The U.S. Commodity Futures Trading Commission (CFTC) has issued an exemptive letter providing relief from certain provisions restricting marketing of investment opportunities to the public.
A Commodity Pool Operator (CPO) claiming the exemptive relief must file a notice with the Division of Swap Dealer and Intermediary Oversight.
There's a gold rush coming as electric vehicle manufacturers fight for market share, proclaimed David Einhorn at this year's 2021 Sohn Investment Conference. Check out our coverage of the 2021 Sohn Investment Conference here. Q1 2021 hedge fund letters, conferences and more SORRY! This content is exclusively for paying members. SIGN UP HERE If you Read More
CFTC’s JOBS Act exemptive relief
CFTC’s Division of Swap Dealer and Intermediary Oversight issued a letter on September 9, 2014 providing exemptive relief to CPOs of private funds from the general solicitation restrictions set forth in CFTC Regulations 4.7(b) and 4.13(a) (3).
This exemption facilitates CPOs from certain disclosure, reporting and recordkeeping obligations. CFTC’s new relief would harmonize its regulations with Jumpstart Our Business Startups Act (“JOBS Act”) amendments to Rule 506 of Regulation D and Rule 144A under the Securities Act of 1933.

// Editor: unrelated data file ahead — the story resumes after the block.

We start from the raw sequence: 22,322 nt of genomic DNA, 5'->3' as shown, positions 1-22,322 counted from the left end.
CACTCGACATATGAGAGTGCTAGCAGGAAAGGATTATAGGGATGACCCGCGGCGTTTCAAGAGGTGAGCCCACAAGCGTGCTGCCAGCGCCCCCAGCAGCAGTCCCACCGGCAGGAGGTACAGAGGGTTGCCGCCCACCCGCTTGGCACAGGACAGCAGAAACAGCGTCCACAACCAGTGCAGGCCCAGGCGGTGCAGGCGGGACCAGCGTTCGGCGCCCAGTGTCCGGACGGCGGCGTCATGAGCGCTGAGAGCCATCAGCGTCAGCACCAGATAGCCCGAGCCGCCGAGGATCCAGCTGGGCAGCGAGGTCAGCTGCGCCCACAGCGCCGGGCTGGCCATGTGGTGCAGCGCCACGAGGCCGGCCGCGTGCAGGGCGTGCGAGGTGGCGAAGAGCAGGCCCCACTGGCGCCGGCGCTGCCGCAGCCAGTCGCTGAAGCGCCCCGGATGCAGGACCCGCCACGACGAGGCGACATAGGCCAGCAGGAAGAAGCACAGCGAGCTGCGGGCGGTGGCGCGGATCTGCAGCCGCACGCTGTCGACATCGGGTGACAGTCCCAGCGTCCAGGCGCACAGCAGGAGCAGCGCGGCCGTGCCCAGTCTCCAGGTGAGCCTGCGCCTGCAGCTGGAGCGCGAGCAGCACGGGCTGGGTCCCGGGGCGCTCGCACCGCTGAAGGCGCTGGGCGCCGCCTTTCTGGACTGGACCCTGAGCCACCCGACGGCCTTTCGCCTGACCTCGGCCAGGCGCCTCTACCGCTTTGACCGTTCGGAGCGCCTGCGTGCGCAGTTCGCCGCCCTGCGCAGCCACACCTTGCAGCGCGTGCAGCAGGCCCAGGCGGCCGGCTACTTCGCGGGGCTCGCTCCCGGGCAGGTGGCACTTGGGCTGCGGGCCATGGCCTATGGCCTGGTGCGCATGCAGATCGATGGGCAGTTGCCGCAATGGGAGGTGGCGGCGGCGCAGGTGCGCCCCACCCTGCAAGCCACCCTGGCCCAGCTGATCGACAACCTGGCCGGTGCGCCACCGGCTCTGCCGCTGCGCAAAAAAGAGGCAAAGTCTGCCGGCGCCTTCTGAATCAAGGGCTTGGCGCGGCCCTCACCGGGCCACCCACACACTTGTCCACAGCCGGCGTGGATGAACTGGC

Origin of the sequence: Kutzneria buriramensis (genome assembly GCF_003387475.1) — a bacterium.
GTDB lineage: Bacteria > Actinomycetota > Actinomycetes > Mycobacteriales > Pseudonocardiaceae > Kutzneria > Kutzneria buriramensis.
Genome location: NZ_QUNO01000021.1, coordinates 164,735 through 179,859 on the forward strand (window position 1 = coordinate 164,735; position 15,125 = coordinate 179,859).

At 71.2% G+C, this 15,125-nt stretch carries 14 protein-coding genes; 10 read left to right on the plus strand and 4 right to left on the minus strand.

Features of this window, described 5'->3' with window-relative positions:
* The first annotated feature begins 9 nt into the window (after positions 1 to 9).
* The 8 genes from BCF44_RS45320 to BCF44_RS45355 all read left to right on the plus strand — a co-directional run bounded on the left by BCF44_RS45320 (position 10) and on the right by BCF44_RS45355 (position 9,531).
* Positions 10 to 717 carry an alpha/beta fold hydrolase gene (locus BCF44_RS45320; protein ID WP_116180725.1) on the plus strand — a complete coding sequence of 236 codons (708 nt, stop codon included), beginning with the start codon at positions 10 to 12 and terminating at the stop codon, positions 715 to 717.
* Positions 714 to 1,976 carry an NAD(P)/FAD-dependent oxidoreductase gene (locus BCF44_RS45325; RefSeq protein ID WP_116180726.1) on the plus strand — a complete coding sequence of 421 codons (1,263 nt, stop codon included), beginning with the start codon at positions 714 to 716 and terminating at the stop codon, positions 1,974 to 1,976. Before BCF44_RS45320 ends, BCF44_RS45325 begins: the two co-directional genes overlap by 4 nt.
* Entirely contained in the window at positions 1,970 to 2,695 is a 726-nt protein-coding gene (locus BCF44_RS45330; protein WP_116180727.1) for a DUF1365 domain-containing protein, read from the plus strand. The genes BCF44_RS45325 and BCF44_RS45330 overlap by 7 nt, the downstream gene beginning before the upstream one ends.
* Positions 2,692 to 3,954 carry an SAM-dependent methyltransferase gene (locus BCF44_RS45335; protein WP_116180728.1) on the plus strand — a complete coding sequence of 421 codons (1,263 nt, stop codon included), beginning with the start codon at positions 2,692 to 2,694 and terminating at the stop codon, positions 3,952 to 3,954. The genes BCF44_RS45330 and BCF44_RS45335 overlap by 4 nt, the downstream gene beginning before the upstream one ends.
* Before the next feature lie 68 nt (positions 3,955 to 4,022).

Harmony with SEC rules
As reported earlier, in September 2013, the Securities and Exchange Commission lifted its 80-year-old ban on hedge-fund advertising.
However, few hedge funds could take advantage of the new marketing opportunity as the CFTC had maintained its ban on advertising and a large number of hedge fund managers are regulated not only by the SEC, but also by the CFTC. With its September 9th letter, the CFTC finally took steps to make it easier for hedge funds and other firms to advertise investment opportunities.
Donald Steinbrugge of Agecroft Partner, however, points out that very few hedge funds have decided to take advantage of the new SEC regulations largely due to their concern about additional compliance requirements imposed on firms that register for general solicitation.
However, the CFTC’s coming into alignment with the SEC’s view will undoubtedly inspire some hedge funds to seek out new investors using advertising.
The JOBS Act mandated both the SEC and the CFTC relax their hedge-fund advertising bans in an effort to open the market for more startups and spur job growth.
The Hedge Fund Association, a leading global nonprofit trade and nonpartisan lobbying organization, welcomed the CFTC’s recent decision. It is assumed the CFTC’s recent move will remove an impediment to general solicitation and benefit a large number of commodity pool managers trading a variety of future, forex and swap instruments.